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Q: Is there a way you can prevent future knee damage in young athletes?
Start by seeing a specialist such as a sports medicine doctor, physical therapist, or athletic trainer who can diagnose and treat weak muscle areas in the lower extremity. Commonly implicated muscle groups are weak hips and hamstrings, which can lead to poor landing mechanics and increase knee injury risk. The specialist you work with can identify ways to improve strength thereby helping prevent injury.
Current studies clearly show that specific types of training, such as jumping and landing exercises and learning to pivot properly, help athletes prevent knee injuries. These types of exercises are more beneficial when athletes start young, before reaching skeletal maturity so they develop correct habits that decrease the risk of injury.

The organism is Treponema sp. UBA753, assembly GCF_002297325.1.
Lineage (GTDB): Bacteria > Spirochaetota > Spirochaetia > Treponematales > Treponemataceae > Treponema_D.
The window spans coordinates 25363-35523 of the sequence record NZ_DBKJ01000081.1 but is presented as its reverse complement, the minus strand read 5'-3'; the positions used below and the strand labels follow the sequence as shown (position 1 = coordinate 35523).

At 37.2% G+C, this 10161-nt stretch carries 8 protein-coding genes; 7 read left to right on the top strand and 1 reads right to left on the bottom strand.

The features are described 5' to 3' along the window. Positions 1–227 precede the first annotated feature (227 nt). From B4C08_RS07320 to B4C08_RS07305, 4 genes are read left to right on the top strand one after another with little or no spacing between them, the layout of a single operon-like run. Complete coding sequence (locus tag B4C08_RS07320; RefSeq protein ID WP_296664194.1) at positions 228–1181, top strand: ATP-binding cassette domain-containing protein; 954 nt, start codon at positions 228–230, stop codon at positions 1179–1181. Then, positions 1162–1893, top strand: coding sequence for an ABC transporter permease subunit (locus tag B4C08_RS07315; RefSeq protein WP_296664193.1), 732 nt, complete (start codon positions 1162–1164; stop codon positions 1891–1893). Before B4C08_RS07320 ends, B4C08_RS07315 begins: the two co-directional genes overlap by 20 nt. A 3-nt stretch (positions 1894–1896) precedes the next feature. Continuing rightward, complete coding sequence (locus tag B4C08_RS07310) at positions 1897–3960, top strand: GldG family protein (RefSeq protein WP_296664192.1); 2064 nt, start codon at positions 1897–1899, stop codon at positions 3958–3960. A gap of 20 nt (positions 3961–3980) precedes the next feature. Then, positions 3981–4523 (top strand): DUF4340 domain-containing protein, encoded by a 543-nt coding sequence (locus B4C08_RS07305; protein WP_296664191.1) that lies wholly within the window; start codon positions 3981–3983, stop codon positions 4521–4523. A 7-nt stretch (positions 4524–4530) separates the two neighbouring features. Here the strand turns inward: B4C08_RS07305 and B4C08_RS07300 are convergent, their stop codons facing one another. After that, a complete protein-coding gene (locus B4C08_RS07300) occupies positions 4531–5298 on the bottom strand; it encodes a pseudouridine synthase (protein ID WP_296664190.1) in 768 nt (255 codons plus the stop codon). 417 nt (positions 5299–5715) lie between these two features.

Young athletes would benefit from preseason screening programs that identify knee injury risk factors in young “high-risk” athletes who would benefit from targeted training programs. One validated knee injury prevention program I commonly recommend is the Fifa 11 program: www.fifamedicalnetwork.com/lessons/prevention-fifa-11/
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Dr. Rahman Kandil is a fellowship-trained sports medicine Orthopedic Surgeon specializing in shoulder and knee surgery. Dr. Kandil treats a variety of bone and joint conditions including general orthopedic injuries, fractures, and ligament/muscle/tendon injuries. Dr. Kandil received his undergraduate degree in Biology with a minor in Management Science from the Massachusetts Institute of Technology (MIT). He attended medical school at Tufts University School of Medicine in Boston, MA and graduated in 2011 with multiple honors. Dr. Kandil completed both his internship and residency in Orthopedic Surgery at the University of Virginia, School of Medicine, where he received the Chief Resident of the Year award in the Department of Orthopedic Surgery. Following his residency graduation, Dr. Kandil further sub-specialized and completed his fellowship in Orthopedic Sports Medicine and Shoulder Surgery at Stanford University Hospital. Read More-->